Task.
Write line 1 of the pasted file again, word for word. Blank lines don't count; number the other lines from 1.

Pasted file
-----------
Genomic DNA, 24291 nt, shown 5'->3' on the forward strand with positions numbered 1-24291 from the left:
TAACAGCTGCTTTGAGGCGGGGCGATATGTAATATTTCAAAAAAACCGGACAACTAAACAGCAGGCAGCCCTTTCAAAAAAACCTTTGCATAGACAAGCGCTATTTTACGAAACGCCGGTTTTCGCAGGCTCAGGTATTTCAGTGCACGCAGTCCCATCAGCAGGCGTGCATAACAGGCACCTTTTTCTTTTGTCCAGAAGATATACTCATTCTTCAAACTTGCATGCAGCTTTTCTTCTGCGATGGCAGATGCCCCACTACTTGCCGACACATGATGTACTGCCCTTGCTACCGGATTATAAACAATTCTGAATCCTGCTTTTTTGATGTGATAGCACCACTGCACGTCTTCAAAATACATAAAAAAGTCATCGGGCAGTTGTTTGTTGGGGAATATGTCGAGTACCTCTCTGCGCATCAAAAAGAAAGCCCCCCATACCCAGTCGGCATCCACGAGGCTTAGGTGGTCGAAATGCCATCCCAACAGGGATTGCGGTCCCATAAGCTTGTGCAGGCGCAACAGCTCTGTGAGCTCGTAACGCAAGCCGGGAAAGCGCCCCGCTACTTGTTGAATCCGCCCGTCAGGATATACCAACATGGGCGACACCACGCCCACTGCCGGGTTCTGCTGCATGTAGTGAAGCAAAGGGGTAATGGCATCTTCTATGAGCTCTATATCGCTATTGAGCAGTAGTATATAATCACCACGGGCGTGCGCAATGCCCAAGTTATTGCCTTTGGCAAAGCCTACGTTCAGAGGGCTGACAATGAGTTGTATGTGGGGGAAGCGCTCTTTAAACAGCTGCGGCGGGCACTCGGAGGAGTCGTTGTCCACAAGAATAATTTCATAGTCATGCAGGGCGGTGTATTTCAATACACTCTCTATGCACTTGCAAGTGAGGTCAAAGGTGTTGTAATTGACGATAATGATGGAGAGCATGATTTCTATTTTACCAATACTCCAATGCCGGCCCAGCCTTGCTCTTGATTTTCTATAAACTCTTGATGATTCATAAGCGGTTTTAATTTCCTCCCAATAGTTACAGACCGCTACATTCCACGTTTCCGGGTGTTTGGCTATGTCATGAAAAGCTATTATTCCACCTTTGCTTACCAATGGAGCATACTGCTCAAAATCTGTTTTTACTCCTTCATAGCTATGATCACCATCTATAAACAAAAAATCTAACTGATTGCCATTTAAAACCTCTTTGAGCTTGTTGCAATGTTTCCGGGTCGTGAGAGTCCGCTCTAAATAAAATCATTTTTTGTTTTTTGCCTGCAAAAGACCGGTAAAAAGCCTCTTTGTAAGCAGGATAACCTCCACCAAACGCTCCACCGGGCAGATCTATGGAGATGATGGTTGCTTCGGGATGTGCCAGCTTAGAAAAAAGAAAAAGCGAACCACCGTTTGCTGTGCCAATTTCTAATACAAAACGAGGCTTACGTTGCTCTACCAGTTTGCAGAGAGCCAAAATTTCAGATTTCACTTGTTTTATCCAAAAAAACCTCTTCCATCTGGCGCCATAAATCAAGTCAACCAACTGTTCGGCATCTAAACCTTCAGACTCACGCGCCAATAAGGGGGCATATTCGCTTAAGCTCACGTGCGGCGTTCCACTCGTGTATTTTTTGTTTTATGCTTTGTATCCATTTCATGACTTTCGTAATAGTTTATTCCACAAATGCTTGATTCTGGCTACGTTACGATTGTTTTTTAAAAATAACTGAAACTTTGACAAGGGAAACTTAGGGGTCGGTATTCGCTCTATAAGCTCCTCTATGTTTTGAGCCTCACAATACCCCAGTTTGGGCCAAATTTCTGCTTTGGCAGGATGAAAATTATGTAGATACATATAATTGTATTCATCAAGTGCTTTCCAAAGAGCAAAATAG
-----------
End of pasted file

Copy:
Genomic DNA, 24291 nt, shown 5'->3' on the forward strand with positions numbered 1-24291 from the left: